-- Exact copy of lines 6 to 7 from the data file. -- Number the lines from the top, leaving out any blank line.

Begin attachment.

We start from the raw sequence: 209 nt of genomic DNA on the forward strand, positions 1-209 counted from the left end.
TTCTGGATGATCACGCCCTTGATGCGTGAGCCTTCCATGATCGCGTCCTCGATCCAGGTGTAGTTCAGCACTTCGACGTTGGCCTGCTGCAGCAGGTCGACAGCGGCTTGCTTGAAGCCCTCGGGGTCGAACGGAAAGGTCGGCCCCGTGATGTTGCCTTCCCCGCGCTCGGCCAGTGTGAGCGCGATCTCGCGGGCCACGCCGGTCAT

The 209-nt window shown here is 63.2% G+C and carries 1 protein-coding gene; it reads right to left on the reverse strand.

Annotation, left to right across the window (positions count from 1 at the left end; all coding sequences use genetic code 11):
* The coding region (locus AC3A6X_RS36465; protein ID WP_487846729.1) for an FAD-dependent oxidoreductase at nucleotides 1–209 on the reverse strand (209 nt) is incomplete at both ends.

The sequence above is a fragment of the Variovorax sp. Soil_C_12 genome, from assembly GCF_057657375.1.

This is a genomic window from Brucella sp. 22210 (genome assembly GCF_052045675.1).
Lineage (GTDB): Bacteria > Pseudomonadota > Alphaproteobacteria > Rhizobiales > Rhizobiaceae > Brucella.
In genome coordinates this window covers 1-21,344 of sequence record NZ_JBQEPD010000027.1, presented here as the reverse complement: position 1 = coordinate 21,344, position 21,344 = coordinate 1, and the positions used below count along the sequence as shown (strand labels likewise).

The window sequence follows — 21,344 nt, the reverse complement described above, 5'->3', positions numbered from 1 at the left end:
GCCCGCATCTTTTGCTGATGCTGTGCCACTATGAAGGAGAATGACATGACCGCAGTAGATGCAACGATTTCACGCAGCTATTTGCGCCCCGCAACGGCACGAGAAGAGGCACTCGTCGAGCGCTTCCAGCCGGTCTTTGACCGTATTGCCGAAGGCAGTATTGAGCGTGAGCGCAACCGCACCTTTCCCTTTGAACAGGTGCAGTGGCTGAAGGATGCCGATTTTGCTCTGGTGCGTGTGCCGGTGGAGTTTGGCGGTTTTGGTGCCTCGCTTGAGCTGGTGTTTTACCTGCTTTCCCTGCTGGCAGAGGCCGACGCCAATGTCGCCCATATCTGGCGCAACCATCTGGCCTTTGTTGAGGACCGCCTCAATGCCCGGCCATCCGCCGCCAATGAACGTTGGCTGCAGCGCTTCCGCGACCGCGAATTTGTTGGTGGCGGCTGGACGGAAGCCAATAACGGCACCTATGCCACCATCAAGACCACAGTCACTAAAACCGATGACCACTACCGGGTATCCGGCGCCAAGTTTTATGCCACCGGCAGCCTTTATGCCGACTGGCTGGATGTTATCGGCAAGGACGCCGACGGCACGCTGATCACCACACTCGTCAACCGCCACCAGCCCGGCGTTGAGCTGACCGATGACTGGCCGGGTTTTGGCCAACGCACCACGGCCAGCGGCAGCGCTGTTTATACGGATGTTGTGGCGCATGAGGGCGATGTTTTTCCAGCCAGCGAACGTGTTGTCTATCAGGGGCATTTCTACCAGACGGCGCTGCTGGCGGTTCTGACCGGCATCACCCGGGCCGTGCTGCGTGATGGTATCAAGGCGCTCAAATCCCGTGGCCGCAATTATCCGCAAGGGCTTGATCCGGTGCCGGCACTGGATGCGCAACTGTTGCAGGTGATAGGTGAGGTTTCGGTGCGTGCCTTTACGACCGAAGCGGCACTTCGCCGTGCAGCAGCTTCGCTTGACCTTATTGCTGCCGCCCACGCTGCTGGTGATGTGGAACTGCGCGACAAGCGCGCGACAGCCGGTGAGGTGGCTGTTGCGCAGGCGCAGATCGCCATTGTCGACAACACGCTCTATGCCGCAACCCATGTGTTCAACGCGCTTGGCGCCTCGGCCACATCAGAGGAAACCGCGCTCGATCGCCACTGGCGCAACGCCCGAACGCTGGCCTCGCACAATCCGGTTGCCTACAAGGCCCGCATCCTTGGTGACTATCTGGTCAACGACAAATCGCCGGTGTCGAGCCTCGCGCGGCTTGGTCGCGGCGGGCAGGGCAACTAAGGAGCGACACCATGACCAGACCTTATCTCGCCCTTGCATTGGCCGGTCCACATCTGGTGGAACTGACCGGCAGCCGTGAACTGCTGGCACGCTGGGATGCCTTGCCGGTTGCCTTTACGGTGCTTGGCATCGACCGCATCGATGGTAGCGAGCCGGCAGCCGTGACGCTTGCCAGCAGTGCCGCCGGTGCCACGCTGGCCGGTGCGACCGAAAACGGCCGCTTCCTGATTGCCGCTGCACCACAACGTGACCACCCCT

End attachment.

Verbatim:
The sequence above is a fragment of the Variovorax sp. Soil_C_12 genome, from assembly GCF_057657375.1.

This is a genomic window from Brucella sp. 22210 (genome assembly GCF_052045675.1).